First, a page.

DENSITY Of High-Rise Residential Plan For Listed Building Site Is ‘Extremely Excessive’

3 November, 2021 | Listed / Historic Buildings

CITY planners are opposed to a major build-to-rent and mixed-use development proposed for Glasgow City Centre.

Brickland Ltd wants to build 182 one, two and three-bedroom apartments and duplexes at 64 to 72 Waterloo Street.

Councillors on Glasgow’s planning committee have decided to hold a hearing into the application, allowing those who support or oppose to state their case.

A high-rise, new-build element would occupy the existing footprint of 70-72 Waterloo Street as well as the rear of the site.

The proposals also include restoring and re-purposing parts of the neighbouring B-listed Distillers’ House which has been unoccupied and in a state of deterioration for some time.

The building was badly damaged in a fire in the 1940s, which resulted in the original dome and roof features being removed. As part of the redevelopment, these features would be reinstated, alongside stonework repairs.

In addition to new homes, there would be commercial and residential amenity uses.

Planning officials are recommending refusal. Their report states: “Whilst planning permission has been approved for redevelopment of this site to include a tall building, the current proposals are consider to be excessive in scale to the point where they would unacceptably impact on the setting of the Glasgow Central Conservation Area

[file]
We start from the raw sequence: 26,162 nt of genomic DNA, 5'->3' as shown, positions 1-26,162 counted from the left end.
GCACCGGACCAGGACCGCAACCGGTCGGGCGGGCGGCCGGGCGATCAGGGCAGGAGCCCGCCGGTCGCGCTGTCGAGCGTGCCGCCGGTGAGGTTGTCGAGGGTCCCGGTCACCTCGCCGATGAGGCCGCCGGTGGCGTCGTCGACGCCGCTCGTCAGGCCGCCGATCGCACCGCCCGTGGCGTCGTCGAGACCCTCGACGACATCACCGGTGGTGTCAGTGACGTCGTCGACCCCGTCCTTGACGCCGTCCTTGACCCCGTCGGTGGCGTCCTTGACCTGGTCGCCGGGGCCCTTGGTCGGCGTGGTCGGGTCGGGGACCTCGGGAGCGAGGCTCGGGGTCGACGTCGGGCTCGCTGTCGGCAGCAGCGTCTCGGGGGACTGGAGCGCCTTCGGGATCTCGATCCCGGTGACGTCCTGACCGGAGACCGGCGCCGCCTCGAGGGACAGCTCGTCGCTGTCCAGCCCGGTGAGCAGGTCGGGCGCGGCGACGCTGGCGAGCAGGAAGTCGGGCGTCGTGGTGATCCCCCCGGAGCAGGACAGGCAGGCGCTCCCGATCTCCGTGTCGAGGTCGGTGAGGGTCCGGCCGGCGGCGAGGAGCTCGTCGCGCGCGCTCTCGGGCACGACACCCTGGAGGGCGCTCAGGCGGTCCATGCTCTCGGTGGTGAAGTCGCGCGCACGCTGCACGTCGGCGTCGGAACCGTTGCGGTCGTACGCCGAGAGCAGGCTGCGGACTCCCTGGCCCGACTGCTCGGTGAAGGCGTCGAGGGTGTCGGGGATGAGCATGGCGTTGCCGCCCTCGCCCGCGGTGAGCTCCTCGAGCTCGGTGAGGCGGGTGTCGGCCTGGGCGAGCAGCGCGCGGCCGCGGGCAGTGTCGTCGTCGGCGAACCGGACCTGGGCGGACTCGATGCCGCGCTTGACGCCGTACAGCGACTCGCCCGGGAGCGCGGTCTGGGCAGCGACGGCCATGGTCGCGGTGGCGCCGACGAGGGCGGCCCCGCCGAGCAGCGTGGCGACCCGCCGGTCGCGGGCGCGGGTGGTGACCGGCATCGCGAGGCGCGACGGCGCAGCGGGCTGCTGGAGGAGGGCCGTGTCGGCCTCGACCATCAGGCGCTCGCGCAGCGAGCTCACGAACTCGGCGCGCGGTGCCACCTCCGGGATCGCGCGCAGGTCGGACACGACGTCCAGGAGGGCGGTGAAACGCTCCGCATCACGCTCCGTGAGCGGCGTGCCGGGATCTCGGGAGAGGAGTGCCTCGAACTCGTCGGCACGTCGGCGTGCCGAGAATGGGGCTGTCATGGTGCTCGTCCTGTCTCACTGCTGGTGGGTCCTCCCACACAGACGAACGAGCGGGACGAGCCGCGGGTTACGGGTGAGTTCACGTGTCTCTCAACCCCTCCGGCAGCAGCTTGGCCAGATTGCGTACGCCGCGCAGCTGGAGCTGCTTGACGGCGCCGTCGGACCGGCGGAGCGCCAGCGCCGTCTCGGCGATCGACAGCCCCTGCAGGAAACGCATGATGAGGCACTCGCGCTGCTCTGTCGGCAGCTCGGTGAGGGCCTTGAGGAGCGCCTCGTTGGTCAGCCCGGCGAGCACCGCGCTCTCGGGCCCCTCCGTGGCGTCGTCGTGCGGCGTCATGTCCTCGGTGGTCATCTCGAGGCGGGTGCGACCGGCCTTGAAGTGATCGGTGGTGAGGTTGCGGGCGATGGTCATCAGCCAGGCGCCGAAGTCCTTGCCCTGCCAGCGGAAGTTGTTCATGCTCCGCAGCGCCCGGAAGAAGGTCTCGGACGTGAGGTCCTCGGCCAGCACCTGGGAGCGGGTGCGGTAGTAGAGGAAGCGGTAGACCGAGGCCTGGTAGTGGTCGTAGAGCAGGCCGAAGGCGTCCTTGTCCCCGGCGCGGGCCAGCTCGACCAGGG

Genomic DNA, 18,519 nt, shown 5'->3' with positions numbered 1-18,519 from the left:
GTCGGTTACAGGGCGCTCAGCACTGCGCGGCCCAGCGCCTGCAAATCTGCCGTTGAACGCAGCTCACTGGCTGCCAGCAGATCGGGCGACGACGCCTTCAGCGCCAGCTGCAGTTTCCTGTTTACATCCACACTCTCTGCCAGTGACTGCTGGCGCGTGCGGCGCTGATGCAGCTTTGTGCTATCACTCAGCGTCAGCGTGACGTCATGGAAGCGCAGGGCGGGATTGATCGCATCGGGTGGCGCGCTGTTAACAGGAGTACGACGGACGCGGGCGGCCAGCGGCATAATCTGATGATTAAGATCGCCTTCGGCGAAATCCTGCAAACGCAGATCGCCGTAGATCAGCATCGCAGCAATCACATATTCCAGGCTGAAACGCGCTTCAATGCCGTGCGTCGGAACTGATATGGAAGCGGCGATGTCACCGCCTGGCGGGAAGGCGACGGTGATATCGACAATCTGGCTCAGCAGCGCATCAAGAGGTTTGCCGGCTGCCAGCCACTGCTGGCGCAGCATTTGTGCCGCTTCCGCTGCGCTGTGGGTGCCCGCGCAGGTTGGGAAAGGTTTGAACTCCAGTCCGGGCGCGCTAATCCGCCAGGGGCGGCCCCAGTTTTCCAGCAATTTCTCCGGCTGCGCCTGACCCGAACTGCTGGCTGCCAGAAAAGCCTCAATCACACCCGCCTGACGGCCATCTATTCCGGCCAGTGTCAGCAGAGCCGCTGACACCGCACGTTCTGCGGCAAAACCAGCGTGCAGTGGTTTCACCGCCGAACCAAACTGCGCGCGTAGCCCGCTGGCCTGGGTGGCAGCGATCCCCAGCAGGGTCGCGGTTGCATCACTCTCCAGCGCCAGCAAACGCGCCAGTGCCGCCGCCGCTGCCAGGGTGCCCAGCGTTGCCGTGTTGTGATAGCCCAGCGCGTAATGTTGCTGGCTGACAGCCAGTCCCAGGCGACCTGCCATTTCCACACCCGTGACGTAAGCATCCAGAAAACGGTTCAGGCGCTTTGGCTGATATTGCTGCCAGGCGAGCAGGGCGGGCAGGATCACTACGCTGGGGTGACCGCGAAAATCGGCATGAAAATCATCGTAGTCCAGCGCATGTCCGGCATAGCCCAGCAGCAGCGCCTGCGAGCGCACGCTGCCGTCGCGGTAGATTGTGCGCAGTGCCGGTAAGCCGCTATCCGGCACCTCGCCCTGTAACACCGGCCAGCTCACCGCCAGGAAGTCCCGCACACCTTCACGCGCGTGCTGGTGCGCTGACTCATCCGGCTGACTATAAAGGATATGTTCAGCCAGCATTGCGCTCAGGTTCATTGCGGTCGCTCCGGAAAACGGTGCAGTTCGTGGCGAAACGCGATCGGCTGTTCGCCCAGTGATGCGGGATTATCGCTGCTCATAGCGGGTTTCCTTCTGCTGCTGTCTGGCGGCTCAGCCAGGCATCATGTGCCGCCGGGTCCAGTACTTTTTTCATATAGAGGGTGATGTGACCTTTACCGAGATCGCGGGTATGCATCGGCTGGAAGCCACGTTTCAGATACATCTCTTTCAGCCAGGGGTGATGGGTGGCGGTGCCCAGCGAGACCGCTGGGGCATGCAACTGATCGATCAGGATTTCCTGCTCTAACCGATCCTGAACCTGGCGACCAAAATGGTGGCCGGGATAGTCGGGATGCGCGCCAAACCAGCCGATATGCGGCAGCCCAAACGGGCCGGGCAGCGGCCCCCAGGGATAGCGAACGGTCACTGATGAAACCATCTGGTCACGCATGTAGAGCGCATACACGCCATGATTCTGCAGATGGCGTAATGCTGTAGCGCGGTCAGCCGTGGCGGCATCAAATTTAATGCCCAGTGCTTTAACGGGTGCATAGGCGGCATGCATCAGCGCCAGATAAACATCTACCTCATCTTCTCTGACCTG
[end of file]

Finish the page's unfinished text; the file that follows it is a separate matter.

“The resultant density of 1,338 residential units per hectare is also considered to be extremely excessive.”

They say the proposed replacement building would result in “an unsympathetic and over-dominant development”, out of scale with the surrounding category A and B-listed buildings.

They argue that formation of a mezzanine level within the third floor of 64 Waterloo Street, “would cut across upper levels of windows and would detrimentally impact on the special interest and appearance of the category B-listed building”.

A further reason to refuse would be a number of flats they consider to be of poor aspect with poor light levels.

Planning permission was given in 2018 for a 14-storey grade-A office block at the site.

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